The structure you choose for your farm business influences daily operations, how decisions are made and the responsibilities of owners. Different entities have tax and legal implications that can benefit or have negative consequences on your farm.
Farmers form businesses under one of the five basic business structures: sole proprietorship, limited liability company, partnership, corporation or cooperative. The difference between entities boils down to ownership, governance, liability, taxes and farmers’ short and long-term goals.
To choose the best business structure for your farm, ask yourself Who owns the business? Who makes business decisions? What are the liability concerns? How is income taxed? What are the short and long-term goals for the farm?
Sole proprietorship is a simple business structure that is owned by one farmer. Thirty-five percent of livestock farms and 36 percent of crop farms are sole proprietorships.¹ In a sole proprietorship, the farmer maintains complete control of the business, including assets and profits. The farmer is personally responsible for debts and liabilities the business incurs. Business income is reported on the farmer’s personal return.
If sold a sole proprietorship does not transfer directly to a new owner. In order for the farmer to transfer assets, the new owner must establish a new entity to receive the assets. Farm debts do not transfer to the new owner.
Limited liability company (LLC)
One or more farmers can form an LLC. Corporations, other LLCs and foreign entities can also form an LLC. The owners of the LLC are called members. An operating agreement between members governs daily operations.
The limited liability company structure is gaining popularity with farmers. Thirty-five percent of animal operations and 26 percent of crop farms are LLCs. Farms that are LLCs have higher gross sales than those with other business structures.¹
LLCs provide farmers with some protection of personal assets if the LLC defaults on debt or is sued, however, members’ personal assets are not protected in the case of wrongful action.
The federal government does not tax a limited liability company as a separate entity. Members of the LLC are considered self-employed by the government. Each member files federal income tax and makes self-employment tax contributions on their personal return. Business losses pass through to members’ personal taxes.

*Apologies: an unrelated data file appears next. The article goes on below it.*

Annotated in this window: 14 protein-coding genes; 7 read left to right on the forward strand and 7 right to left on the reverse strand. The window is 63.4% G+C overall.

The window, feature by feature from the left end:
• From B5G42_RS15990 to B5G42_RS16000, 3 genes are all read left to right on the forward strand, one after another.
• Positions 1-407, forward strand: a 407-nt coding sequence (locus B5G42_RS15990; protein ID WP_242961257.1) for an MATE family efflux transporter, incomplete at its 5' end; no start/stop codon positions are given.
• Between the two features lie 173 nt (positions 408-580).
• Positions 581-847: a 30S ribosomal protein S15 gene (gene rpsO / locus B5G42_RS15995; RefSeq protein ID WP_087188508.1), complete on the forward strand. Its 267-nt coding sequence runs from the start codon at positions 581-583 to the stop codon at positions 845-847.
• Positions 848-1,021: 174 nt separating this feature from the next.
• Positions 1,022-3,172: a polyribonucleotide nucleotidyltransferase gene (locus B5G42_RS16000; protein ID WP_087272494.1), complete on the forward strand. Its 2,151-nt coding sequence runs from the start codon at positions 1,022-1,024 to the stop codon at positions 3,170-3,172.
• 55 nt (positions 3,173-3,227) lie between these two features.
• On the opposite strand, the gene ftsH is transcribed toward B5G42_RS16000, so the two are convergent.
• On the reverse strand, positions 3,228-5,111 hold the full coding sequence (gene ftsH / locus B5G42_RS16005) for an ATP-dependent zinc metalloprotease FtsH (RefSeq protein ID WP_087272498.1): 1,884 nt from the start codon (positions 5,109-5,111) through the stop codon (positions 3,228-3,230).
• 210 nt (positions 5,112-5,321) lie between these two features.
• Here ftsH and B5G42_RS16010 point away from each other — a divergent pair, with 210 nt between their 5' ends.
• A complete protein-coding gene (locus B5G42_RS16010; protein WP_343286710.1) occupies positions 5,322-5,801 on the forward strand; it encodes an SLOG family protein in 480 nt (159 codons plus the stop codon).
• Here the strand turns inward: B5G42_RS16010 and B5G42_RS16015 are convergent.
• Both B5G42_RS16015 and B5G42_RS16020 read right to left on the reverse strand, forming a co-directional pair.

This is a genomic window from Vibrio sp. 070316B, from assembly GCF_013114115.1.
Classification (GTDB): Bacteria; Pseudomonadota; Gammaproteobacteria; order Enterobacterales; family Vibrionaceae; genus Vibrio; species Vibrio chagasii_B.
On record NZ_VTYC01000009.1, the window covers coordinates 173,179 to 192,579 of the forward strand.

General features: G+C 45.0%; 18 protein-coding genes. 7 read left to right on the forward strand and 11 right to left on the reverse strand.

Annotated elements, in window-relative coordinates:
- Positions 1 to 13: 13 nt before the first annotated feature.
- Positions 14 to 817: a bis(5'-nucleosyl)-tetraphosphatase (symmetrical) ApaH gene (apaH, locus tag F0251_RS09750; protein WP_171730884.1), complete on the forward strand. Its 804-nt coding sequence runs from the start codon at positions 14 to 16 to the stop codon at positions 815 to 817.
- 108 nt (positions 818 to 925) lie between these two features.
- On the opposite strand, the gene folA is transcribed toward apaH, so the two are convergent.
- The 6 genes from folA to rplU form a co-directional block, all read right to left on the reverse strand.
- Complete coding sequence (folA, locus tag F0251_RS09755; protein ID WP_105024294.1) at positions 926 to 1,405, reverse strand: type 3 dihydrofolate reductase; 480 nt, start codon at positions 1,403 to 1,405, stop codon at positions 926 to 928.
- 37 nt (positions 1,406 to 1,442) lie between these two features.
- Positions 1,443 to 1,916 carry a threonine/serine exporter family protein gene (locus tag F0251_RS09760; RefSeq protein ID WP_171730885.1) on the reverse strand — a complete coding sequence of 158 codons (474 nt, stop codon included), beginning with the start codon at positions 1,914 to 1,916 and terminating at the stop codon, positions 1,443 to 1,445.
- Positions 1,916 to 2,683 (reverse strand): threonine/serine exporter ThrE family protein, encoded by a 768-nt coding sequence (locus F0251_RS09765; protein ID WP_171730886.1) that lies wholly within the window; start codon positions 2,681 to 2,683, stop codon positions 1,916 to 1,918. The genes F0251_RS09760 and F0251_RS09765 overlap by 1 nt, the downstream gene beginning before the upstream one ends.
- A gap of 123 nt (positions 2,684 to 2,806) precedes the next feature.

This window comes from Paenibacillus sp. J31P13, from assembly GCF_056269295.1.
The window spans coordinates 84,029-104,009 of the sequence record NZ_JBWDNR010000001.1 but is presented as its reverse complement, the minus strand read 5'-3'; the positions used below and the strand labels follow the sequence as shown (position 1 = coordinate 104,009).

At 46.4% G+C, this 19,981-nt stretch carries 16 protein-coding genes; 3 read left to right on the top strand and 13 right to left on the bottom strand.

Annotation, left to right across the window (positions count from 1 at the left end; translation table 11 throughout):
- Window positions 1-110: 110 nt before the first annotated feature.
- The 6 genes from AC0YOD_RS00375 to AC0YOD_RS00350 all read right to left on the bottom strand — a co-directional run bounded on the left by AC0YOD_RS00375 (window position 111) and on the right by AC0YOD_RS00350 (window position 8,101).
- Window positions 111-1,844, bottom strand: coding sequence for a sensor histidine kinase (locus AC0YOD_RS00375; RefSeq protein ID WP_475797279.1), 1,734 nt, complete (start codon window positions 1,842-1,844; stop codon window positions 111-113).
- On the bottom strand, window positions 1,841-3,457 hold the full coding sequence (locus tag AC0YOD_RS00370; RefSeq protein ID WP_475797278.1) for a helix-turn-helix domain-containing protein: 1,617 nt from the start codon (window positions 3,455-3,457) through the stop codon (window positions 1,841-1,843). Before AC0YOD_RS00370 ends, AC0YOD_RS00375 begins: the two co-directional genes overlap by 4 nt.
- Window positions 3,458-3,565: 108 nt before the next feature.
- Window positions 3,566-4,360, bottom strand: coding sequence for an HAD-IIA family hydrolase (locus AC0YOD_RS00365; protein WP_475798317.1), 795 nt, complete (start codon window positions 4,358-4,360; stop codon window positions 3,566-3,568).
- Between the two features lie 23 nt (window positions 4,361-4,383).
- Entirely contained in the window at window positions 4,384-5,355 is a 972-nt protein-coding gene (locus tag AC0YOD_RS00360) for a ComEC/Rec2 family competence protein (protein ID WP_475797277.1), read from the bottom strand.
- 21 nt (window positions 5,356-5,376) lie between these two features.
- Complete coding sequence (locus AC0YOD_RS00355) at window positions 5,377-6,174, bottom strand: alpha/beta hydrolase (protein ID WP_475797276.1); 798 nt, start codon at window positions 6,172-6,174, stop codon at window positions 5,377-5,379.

The LLC must be dissolved when a member leaves. All financial obligations must be met before the company is dissolved.
Two or more farmers can form a partnership. The role of each partner and their contributions to the farm business is outlined in a legal partnership agreement. One farmer may contribute land and another labor. They share profits and losses according to percentages agreed upon by both partners.
Partners are personally responsible for business debts and liabilities. The partnership does not pay income tax as an entity. Each partner pays taxes on his share of income earned.
Partnerships are uncommon in agriculture. Only six percent of livestock and eight percent of crop farms are partnerships.¹
State laws dictate who can form a corporation and how it is formed. In Ohio, one or more farmers can form a corporation. Corporations are owned by shareholders. The corporation, not the shareholders, is legally liable for business actions.
Corporations can be complex and expensive to form, but the structure offers several benefits. A major benefit is greater flexibility to raise funds through stock and outside investors. Another benefit is that unlike an LLC, the corporation can stay in operation if a shareholder leaves.
Fifty-eight percent of tree farms, 24 percent of livestock and 30 percent of crop farms are corporations. In recent years there has been a rise in farms formed as non-profit corporations. Farmers form non-profits to achieve a purpose other than profit, such as education or food justice.
Corporations are designated as S or C. The difference is in how the corporation is taxed. An S-Corp receives pass-through taxation. A C-Corp pays income taxes on profits. Sometimes C-Corps are double-taxed a second time when dividends are paid to shareholders.
Two or more farmers can form a cooperative. A cooperative is owned and controlled by its members. Farmers form cooperatives to meet a mutual need, like reducing costs, gain access to larger markets or to co-market farm products. Although some cooperatives allow non-members to utilize services, the purpose of a co-op is to serve its members. The business structure is highly adaptable. It can fit family farms, small groups of local growers or several hundred farms like Dairy Farmers of America cooperative.
All co-op members have equal voting power. Duties, responsibilities and operational procedures are outlined in by-laws and agreed upon by members. In large cooperatives, members elect a board of directors to act on behalf of the shareholders and guide the business’s direction.
Co-op income passes through to members’ personal taxes. Members can leave a cooperative without dissolving the business.
¹ Backman, C. “Business structure for small farms: A quick guide”, 2015. Washington State University Extension. Retrieved May 28, 2017 from https://research.libraries.wsu.edu/xmlui/bitstream/handle/2376/5363/FS178E_FINAL.pdf?sequence=1&isAllowed=y.
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